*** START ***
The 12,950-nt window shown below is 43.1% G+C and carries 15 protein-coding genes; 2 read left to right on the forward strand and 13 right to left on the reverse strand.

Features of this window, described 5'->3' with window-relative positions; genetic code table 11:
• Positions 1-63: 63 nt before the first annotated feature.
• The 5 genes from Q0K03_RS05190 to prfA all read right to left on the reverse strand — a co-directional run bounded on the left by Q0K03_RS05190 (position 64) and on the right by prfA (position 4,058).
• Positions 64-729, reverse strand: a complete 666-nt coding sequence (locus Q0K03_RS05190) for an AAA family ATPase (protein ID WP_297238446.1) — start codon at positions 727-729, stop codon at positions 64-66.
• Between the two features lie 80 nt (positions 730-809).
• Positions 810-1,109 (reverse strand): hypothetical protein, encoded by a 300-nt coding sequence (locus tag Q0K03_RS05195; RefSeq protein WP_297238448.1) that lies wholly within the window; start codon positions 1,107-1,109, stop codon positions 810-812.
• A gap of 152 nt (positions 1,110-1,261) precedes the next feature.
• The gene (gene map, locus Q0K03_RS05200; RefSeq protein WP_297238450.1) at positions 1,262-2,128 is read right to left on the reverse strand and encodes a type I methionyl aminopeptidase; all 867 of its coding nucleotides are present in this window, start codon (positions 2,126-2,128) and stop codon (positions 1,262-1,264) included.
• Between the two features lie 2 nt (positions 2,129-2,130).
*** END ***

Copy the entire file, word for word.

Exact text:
The 12,950-nt window shown below is 43.1% G+C and carries 15 protein-coding genes; 2 read left to right on the forward strand and 13 right to left on the reverse strand.

Features of this window, described 5'->3' with window-relative positions; genetic code table 11:
• Positions 1-63: 63 nt before the first annotated feature.
• The 5 genes from Q0K03_RS05190 to prfA all read right to left on the reverse strand — a co-directional run bounded on the left by Q0K03_RS05190 (position 64) and on the right by prfA (position 4,058).
• Positions 64-729, reverse strand: a complete 666-nt coding sequence (locus Q0K03_RS05190) for an AAA family ATPase (protein ID WP_297238446.1) — start codon at positions 727-729, stop codon at positions 64-66.
• Between the two features lie 80 nt (positions 730-809).
• Positions 810-1,109 (reverse strand): hypothetical protein, encoded by a 300-nt coding sequence (locus tag Q0K03_RS05195; RefSeq protein WP_297238448.1) that lies wholly within the window; start codon positions 1,107-1,109, stop codon positions 810-812.
• A gap of 152 nt (positions 1,110-1,261) precedes the next feature.
• The gene (gene map, locus Q0K03_RS05200; RefSeq protein WP_297238450.1) at positions 1,262-2,128 is read right to left on the reverse strand and encodes a type I methionyl aminopeptidase; all 867 of its coding nucleotides are present in this window, start codon (positions 2,126-2,128) and stop codon (positions 1,262-1,264) included.
• Between the two features lie 2 nt (positions 2,129-2,130).